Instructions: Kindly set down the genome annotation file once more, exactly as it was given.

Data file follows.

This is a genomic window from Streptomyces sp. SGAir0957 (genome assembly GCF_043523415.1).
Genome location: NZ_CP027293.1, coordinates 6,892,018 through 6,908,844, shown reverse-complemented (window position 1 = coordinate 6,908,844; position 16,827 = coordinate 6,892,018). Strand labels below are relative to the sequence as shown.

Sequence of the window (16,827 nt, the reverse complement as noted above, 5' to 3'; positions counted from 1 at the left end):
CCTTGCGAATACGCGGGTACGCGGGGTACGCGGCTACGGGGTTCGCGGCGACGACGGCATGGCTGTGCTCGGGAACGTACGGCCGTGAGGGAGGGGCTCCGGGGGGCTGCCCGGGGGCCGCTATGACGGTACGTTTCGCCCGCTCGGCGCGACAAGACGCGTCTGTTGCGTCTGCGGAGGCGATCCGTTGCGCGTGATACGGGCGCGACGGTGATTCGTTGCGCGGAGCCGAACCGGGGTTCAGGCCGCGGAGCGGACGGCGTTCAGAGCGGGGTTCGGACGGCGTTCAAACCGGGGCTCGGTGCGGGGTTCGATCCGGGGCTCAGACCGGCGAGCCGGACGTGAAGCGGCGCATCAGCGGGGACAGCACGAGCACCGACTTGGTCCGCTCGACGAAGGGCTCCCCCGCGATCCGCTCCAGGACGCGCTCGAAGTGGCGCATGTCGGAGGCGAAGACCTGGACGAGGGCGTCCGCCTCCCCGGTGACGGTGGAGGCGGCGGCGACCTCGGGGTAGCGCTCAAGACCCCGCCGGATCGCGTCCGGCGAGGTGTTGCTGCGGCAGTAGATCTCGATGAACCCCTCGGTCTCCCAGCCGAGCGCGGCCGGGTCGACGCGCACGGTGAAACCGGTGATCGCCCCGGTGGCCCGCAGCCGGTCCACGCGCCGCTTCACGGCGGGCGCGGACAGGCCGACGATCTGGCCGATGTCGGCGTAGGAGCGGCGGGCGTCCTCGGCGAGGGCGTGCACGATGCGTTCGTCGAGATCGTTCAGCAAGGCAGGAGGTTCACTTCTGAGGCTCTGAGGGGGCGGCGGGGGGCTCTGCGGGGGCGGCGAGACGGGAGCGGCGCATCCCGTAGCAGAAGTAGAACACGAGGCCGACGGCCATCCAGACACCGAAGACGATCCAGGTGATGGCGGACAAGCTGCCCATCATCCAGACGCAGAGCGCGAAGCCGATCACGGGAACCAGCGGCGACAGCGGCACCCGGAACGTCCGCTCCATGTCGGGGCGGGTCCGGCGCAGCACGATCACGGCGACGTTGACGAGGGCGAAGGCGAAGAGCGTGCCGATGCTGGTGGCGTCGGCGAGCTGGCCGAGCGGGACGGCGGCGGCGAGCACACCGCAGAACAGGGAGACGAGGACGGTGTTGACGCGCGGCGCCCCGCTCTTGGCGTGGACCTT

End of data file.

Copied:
This is a genomic window from Streptomyces sp. SGAir0957 (genome assembly GCF_043523415.1).
Genome location: NZ_CP027293.1, coordinates 6,892,018 through 6,908,844, shown reverse-complemented (window position 1 = coordinate 6,908,844; position 16,827 = coordinate 6,892,018). Strand labels below are relative to the sequence as shown.

Sequence of the window (16,827 nt, the reverse complement as noted above, 5' to 3'; positions counted from 1 at the left end):
CCTTGCGAATACGCGGGTACGCGGGGTACGCGGCTACGGGGTTCGCGGCGACGACGGCATGGCTGTGCTCGGGAACGTACGGCCGTGAGGGAGGGGCTCCGGGGGGCTGCCCGGGGGCCGCTATGACGGTACGTTTCGCCCGCTCGGCGCGACAAGACGCGTCTGTTGCGTCTGCGGAGGCGATCCGTTGCGCGTGATACGGGCGCGACGGTGATTCGTTGCGCGGAGCCGAACCGGGGTTCAGGCCGCGGAGCGGACGGCGTTCAGAGCGGGGTTCGGACGGCGTTCAAACCGGGGCTCGGTGCGGGGTTCGATCCGGGGCTCAGACCGGCGAGCCGGACGTGAAGCGGCGCATCAGCGGGGACAGCACGAGCACCGACTTGGTCCGCTCGACGAAGGGCTCCCCCGCGATCCGCTCCAGGACGCGCTCGAAGTGGCGCATGTCGGAGGCGAAGACCTGGACGAGGGCGTCCGCCTCCCCGGTGACGGTGGAGGCGGCGGCGACCTCGGGGTAGCGCTCAAGACCCCGCCGGATCGCGTCCGGCGAGGTGTTGCTGCGGCAGTAGATCTCGATGAACCCCTCGGTCTCCCAGCCGAGCGCGGCCGGGTCGACGCGCACGGTGAAACCGGTGATCGCCCCGGTGGCCCGCAGCCGGTCCACGCGCCGCTTCACGGCGGGCGCGGACAGGCCGACGATCTGGCCGATGTCGGCGTAGGAGCGGCGGGCGTCCTCGGCGAGGGCGTGCACGATGCGTTCGTCGAGATCGTTCAGCAAGGCAGGAGGTTCACTTCTGAGGCTCTGAGGGGGCGGCGGGGGGCTCTGCGGGGGCGGCGAGACGGGAGCGGCGCATCCCGTAGCAGAAGTAGAACACGAGGCCGACGGCCATCCAGACACCGAAGACGATCCAGGTGATGGCGGACAAGCTGCCCATCATCCAGACGCAGAGCGCGAAGCCGATCACGGGAACCAGCGGCGACAGCGGCACCCGGAACGTCCGCTCCATGTCGGGGCGGGTCCGGCGCAGCACGATCACGGCGACGTTGACGAGGGCGAAGGCGAAGAGCGTGCCGATGCTGGTGGCGTCGGCGAGCTGGCCGAGCGGGACGGCGGCGGCGAGCACACCGCAGAACAGGGAGACGAGGACGGTGTTGACGCGCGGCGCCCCGCTCTTGGCGTGGACCTT